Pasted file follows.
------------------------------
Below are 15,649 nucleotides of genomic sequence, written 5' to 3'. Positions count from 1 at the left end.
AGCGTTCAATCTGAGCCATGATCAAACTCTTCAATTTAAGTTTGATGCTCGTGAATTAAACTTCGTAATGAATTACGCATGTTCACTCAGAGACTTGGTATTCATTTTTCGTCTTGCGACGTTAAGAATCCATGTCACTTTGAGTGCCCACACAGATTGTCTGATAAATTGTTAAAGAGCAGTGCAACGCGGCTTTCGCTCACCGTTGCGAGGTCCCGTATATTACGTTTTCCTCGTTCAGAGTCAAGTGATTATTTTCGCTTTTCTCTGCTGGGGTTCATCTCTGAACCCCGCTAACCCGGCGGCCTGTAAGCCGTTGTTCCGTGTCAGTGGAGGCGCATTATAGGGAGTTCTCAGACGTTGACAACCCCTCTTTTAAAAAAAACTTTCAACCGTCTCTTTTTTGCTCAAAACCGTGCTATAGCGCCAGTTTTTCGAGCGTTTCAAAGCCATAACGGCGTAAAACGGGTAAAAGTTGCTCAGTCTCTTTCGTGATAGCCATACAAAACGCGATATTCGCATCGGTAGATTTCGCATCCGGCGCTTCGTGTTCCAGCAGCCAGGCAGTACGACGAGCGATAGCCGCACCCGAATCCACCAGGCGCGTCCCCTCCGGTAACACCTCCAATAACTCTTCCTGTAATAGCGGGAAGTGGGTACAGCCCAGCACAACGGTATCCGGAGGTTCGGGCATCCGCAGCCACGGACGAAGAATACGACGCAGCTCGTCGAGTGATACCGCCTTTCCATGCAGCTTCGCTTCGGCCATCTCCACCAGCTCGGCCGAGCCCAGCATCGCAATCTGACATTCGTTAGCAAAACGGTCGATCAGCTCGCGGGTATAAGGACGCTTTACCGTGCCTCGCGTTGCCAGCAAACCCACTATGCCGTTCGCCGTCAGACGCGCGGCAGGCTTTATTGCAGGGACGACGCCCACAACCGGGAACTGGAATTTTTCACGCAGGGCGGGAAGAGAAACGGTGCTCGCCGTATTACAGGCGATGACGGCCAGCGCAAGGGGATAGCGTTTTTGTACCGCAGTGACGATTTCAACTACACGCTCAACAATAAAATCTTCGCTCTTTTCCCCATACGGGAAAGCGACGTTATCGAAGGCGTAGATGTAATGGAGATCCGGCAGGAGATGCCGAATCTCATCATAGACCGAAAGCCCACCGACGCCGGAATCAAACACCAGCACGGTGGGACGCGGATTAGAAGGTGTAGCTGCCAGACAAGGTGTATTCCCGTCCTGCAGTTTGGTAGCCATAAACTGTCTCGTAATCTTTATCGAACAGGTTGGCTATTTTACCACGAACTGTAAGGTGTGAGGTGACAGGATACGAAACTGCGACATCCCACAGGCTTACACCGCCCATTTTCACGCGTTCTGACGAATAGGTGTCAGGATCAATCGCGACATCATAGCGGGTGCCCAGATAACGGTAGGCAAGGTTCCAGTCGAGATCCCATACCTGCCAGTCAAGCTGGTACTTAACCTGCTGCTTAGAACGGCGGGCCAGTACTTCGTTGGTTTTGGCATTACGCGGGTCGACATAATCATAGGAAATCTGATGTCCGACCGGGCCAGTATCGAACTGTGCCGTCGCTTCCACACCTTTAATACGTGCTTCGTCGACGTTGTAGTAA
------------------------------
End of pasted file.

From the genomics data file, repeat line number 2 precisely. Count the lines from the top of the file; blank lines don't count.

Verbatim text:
AGCGTTCAATCTGAGCCATGATCAAACTCTTCAATTTAAGTTTGATGCTCGTGAATTAAACTTCGTAATGAATTACGCATGTTCACTCAGAGACTTGGTATTCATTTTTCGTCTTGCGACGTTAAGAATCCATGTCACTTTGAGTGCCCACACAGATTGTCTGATAAATTGTTAAAGAGCAGTGCAACGCGGCTTTCGCTCACCGTTGCGAGGTCCCGTATATTACGTTTTCCTCGTTCAGAGTCAAGTGATTATTTTCGCTTTTCTCTGCTGGGGTTCATCTCTGAACCCCGCTAACCCGGCGGCCTGTAAGCCGTTGTTCCGTGTCAGTGGAGGCGCATTATAGGGAGTTCTCAGACGTTGACAACCCCTCTTTTAAAAAAAACTTTCAACCGTCTCTTTTTTGCTCAAAACCGTGCTATAGCGCCAGTTTTTCGAGCGTTTCAAAGCCATAACGGCGTAAAACGGGTAAAAGTTGCTCAGTCTCTTTCGTGATAGCCATACAAAACGCGATATTCGCATCGGTAGATTTCGCATCCGGCGCTTCGTGTTCCAGCAGCCAGGCAGTACGACGAGCGATAGCCGCACCCGAATCCACCAGGCGCGTCCCCTCCGGTAACACCTCCAATAACTCTTCCTGTAATAGCGGGAAGTGGGTACAGCCCAGCACAACGGTATCCGGAGGTTCGGGCATCCGCAGCCACGGACGAAGAATACGACGCAGCTCGTCGAGTGATACCGCCTTTCCATGCAGCTTCGCTTCGGCCATCTCCACCAGCTCGGCCGAGCCCAGCATCGCAATCTGACATTCGTTAGCAAAACGGTCGATCAGCTCGCGGGTATAAGGACGCTTTACCGTGCCTCGCGTTGCCAGCAAACCCACTATGCCGTTCGCCGTCAGACGCGCGGCAGGCTTTATTGCAGGGACGACGCCCACAACCGGGAACTGGAATTTTTCACGCAGGGCGGGAAGAGAAACGGTGCTCGCCGTATTACAGGCGATGACGGCCAGCGCAAGGGGATAGCGTTTTTGTACCGCAGTGACGATTTCAACTACACGCTCAACAATAAAATCTTCGCTCTTTTCCCCATACGGGAAAGCGACGTTATCGAAGGCGTAGATGTAATGGAGATCCGGCAGGAGATGCCGAATCTCATCATAGACCGAAAGCCCACCGACGCCGGAATCAAACACCAGCACGGTGGGACGCGGATTAGAAGGTGTAGCTGCCAGACAAGGTGTATTCCCGTCCTGCAGTTTGGTAGCCATAAACTGTCTCGTAATCTTTATCGAACAGGTTGGCTATTTTACCACGAACTGTAAGGTGTGAGGTGACAGGATACGAAACTGCGACATCCCACAGGCTTACACCGCCCATTTTCACGCGTTCTGACGAATAGGTGTCAGGATCAATCGCGACATCATAGCGGGTGCCCAGATAACGGTAGGCAAGGTTCCAGTCGAGATCCCATACCTGCCAGTCAAGCTGGTACTTAACCTGCTGCTTAGAACGGCGGGCCAGTACTTCGTTGGTTTTGGCATTACGCGGGTCGACATAATCATAGGAAATCTGATGTCCGACCGGGCCAGTATCGAACTGTGCCGTCGCTTCCACACCTTTAATACGTGCTTCGTCGACGTTGTAGTAA